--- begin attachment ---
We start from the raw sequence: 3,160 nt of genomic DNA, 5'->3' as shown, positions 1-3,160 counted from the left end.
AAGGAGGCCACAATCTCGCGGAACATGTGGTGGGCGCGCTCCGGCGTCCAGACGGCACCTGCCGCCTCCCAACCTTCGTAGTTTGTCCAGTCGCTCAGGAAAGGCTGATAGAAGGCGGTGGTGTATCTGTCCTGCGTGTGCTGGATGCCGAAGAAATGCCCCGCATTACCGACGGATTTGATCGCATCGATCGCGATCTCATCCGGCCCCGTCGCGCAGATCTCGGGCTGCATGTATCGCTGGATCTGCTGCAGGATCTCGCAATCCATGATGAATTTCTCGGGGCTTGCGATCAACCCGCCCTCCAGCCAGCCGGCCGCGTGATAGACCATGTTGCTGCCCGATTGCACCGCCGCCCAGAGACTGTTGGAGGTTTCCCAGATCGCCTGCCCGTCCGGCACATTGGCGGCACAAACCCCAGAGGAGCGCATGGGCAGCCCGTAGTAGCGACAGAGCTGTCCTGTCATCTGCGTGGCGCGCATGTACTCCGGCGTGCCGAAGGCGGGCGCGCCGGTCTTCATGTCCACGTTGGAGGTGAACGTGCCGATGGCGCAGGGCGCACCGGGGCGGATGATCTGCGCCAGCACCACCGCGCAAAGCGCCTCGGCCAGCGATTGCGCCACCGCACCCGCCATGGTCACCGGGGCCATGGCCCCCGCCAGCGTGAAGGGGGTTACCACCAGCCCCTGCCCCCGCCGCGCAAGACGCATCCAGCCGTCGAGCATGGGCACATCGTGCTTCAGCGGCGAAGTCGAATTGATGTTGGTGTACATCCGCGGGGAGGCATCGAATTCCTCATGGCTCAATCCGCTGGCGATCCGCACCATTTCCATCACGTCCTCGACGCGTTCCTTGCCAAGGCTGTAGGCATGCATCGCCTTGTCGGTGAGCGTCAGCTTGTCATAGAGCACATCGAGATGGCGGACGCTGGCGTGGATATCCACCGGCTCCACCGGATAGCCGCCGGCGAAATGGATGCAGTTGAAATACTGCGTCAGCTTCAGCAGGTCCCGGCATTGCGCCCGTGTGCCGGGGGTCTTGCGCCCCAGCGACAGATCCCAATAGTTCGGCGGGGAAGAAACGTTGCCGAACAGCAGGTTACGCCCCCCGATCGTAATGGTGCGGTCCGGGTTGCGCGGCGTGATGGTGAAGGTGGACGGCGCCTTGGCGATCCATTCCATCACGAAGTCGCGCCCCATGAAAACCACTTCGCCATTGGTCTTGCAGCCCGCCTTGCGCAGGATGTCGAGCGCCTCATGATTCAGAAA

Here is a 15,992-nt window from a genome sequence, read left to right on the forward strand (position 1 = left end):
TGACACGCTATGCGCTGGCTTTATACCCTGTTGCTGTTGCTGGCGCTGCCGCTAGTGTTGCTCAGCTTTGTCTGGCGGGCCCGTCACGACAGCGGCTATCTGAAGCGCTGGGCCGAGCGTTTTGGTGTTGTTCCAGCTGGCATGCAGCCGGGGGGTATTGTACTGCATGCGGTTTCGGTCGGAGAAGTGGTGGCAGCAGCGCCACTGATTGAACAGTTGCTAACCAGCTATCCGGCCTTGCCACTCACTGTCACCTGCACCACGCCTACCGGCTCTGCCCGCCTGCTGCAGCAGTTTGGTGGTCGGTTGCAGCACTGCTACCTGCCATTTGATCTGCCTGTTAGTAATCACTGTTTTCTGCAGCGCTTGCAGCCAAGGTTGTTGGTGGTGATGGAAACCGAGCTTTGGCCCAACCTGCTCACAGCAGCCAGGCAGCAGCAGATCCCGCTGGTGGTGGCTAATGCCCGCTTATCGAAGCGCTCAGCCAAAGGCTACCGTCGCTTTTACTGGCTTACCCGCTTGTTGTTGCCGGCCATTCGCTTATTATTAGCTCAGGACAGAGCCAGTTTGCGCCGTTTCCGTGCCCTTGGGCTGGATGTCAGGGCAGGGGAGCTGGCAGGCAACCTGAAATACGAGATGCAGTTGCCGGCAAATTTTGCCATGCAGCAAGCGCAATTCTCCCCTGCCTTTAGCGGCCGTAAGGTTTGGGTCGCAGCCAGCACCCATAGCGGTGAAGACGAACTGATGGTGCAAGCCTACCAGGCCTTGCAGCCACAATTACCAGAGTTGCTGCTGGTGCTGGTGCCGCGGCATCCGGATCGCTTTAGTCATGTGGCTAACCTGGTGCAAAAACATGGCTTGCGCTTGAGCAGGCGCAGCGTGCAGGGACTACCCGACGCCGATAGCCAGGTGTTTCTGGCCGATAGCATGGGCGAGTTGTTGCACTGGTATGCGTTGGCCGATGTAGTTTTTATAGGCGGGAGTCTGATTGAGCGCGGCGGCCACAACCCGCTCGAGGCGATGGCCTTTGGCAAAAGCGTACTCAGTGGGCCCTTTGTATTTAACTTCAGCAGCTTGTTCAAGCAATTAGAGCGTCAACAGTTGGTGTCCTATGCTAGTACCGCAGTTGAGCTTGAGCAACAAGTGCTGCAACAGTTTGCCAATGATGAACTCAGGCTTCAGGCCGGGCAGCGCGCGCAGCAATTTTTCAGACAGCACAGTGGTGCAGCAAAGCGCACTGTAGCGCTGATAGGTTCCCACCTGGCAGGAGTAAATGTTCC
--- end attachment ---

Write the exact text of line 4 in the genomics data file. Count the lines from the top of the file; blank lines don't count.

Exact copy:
TGACACGCTATGCGCTGGCTTTATACCCTGTTGCTGTTGCTGGCGCTGCCGCTAGTGTTGCTCAGCTTTGTCTGGCGGGCCCGTCACGACAGCGGCTATCTGAAGCGCTGGGCCGAGCGTTTTGGTGTTGTTCCAGCTGGCATGCAGCCGGGGGGTATTGTACTGCATGCGGTTTCGGTCGGAGAAGTGGTGGCAGCAGCGCCACTGATTGAACAGTTGCTAACCAGCTATCCGGCCTTGCCACTCACTGTCACCTGCACCACGCCTACCGGCTCTGCCCGCCTGCTGCAGCAGTTTGGTGGTCGGTTGCAGCACTGCTACCTGCCATTTGATCTGCCTGTTAGTAATCACTGTTTTCTGCAGCGCTTGCAGCCAAGGTTGTTGGTGGTGATGGAAACCGAGCTTTGGCCCAACCTGCTCACAGCAGCCAGGCAGCAGCAGATCCCGCTGGTGGTGGCTAATGCCCGCTTATCGAAGCGCTCAGCCAAAGGCTACCGTCGCTTTTACTGGCTTACCCGCTTGTTGTTGCCGGCCATTCGCTTATTATTAGCTCAGGACAGAGCCAGTTTGCGCCGTTTCCGTGCCCTTGGGCTGGATGTCAGGGCAGGGGAGCTGGCAGGCAACCTGAAATACGAGATGCAGTTGCCGGCAAATTTTGCCATGCAGCAAGCGCAATTCTCCCCTGCCTTTAGCGGCCGTAAGGTTTGGGTCGCAGCCAGCACCCATAGCGGTGAAGACGAACTGATGGTGCAAGCCTACCAGGCCTTGCAGCCACAATTACCAGAGTTGCTGCTGGTGCTGGTGCCGCGGCATCCGGATCGCTTTAGTCATGTGGCTAACCTGGTGCAAAAACATGGCTTGCGCTTGAGCAGGCGCAGCGTGCAGGGACTACCCGACGCCGATAGCCAGGTGTTTCTGGCCGATAGCATGGGCGAGTTGTTGCACTGGTATGCGTTGGCCGATGTAGTTTTTATAGGCGGGAGTCTGATTGAGCGCGGCGGCCACAACCCGCTCGAGGCGATGGCCTTTGGCAAAAGCGTACTCAGTGGGCCCTTTGTATTTAACTTCAGCAGCTTGTTCAAGCAATTAGAGCGTCAACAGTTGGTGTCCTATGCTAGTACCGCAGTTGAGCTTGAGCAACAAGTGCTGCAACAGTTTGCCAATGATGAACTCAGGCTTCAGGCCGGGCAGCGCGCGCAGCAATTTTTCAGACAGCACAGTGGTGCAGCAAAGCGCACTGTAGCGCTGATAGGTTCCCACCTGGCAGGAGTAAATGTTCC